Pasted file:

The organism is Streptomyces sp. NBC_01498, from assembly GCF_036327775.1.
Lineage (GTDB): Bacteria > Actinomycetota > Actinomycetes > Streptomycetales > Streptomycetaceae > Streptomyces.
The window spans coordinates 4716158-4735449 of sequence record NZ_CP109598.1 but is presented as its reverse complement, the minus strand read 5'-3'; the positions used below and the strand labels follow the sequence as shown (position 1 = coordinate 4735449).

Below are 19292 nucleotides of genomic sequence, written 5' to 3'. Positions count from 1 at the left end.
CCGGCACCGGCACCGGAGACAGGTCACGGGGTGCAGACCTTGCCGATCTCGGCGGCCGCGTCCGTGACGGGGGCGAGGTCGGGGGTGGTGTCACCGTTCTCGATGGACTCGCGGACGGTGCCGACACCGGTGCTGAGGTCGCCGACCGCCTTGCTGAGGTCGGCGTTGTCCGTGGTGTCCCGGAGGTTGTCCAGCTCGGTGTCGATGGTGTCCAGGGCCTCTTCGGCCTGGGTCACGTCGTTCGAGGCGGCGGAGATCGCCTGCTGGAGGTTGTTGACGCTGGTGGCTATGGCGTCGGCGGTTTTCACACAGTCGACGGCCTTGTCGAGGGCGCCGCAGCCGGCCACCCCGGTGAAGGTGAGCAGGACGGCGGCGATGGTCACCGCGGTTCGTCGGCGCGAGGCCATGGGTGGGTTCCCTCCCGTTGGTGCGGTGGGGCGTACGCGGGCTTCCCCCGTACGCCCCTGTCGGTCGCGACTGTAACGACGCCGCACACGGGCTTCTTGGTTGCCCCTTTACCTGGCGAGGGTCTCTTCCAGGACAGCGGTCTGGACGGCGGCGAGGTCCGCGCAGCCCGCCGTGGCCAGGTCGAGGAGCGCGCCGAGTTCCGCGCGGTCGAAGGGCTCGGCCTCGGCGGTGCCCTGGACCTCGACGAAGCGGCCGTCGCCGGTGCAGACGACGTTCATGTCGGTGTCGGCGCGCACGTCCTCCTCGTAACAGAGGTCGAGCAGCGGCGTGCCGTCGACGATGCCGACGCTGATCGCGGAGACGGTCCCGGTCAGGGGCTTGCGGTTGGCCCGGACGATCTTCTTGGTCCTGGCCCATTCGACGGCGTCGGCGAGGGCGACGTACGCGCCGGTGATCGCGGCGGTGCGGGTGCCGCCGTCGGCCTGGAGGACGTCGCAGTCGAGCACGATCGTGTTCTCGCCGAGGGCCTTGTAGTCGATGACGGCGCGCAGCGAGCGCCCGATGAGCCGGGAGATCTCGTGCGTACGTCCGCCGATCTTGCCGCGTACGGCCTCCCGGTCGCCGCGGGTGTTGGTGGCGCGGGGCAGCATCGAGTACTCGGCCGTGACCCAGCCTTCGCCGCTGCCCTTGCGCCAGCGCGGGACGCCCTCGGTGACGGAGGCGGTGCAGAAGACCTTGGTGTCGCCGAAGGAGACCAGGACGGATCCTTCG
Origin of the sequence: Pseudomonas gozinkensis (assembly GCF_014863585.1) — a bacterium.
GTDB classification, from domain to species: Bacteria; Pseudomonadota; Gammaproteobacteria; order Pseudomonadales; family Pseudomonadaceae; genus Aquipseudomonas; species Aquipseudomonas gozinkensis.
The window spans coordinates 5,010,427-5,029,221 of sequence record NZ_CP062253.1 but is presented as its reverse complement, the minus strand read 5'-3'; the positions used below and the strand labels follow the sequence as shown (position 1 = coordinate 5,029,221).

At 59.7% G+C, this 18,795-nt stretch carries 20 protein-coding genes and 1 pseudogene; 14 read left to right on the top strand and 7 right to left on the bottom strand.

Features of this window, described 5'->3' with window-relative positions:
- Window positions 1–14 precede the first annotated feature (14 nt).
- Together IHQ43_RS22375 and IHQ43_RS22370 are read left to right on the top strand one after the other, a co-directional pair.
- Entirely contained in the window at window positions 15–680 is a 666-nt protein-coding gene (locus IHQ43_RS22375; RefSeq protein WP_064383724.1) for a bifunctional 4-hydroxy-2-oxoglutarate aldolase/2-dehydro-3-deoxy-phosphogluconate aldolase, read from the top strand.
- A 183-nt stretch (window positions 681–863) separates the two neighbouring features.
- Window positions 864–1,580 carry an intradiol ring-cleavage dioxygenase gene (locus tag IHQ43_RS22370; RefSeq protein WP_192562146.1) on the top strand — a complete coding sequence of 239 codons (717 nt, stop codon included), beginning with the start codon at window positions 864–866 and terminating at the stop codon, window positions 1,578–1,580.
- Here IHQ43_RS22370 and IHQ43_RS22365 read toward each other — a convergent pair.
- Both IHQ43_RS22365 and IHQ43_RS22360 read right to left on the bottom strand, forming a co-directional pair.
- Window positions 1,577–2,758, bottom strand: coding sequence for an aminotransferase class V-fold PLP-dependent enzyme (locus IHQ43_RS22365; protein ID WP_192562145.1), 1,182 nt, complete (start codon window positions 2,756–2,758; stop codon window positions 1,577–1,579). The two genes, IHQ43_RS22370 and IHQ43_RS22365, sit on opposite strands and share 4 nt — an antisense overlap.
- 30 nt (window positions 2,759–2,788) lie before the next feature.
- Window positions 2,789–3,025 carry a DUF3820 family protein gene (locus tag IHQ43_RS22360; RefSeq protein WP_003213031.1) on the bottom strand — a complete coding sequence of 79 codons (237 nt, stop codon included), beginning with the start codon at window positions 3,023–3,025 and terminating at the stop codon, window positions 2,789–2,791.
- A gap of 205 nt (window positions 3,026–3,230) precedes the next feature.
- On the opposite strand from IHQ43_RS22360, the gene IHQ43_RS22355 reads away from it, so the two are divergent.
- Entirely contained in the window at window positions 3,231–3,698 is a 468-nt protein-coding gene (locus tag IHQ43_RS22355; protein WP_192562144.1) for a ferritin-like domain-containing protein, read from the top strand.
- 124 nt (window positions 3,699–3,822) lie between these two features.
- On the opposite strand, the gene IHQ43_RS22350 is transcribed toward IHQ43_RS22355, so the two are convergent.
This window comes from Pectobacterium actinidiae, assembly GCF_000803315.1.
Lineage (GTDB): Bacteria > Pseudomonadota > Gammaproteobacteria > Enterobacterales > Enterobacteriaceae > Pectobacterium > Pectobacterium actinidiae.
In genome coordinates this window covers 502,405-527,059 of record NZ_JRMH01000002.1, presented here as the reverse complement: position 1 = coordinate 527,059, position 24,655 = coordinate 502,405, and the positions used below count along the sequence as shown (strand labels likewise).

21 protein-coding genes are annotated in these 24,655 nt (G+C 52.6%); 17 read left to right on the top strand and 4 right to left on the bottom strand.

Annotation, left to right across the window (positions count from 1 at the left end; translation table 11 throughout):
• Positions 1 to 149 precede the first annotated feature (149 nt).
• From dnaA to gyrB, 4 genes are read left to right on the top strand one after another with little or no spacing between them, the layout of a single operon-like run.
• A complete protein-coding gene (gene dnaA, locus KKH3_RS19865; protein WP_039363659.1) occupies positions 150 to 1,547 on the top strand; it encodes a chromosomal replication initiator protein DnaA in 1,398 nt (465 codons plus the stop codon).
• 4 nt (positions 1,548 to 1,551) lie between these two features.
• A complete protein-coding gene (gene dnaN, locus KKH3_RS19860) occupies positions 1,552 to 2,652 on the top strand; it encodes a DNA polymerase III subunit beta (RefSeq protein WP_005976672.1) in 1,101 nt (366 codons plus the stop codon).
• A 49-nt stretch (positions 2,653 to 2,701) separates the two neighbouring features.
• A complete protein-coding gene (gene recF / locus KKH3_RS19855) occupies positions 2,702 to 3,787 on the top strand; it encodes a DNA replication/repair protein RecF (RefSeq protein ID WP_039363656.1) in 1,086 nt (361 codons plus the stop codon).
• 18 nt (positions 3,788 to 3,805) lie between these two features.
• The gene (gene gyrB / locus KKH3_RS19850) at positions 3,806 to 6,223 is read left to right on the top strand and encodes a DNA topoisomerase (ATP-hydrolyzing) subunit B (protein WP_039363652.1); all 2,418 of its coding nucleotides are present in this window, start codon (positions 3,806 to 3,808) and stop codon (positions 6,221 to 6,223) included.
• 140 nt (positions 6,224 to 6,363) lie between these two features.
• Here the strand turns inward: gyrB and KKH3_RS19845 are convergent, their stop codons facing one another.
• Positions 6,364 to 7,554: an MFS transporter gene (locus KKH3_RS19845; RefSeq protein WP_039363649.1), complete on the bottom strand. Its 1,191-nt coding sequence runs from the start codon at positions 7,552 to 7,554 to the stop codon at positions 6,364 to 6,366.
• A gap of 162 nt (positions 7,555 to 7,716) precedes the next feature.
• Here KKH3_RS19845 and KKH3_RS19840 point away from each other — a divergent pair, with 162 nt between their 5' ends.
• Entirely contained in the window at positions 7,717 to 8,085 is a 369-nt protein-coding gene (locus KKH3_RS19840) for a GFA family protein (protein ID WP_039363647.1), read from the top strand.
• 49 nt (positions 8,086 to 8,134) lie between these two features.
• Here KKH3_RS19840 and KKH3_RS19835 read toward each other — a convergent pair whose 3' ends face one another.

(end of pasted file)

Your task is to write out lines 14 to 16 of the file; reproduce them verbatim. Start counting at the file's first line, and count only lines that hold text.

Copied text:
- A 183-nt stretch (window positions 681–863) separates the two neighbouring features.
- Window positions 864–1,580 carry an intradiol ring-cleavage dioxygenase gene (locus tag IHQ43_RS22370; RefSeq protein WP_192562146.1) on the top strand — a complete coding sequence of 239 codons (717 nt, stop codon included), beginning with the start codon at window positions 864–866 and terminating at the stop codon, window positions 1,578–1,580.
- Here IHQ43_RS22370 and IHQ43_RS22365 read toward each other — a convergent pair.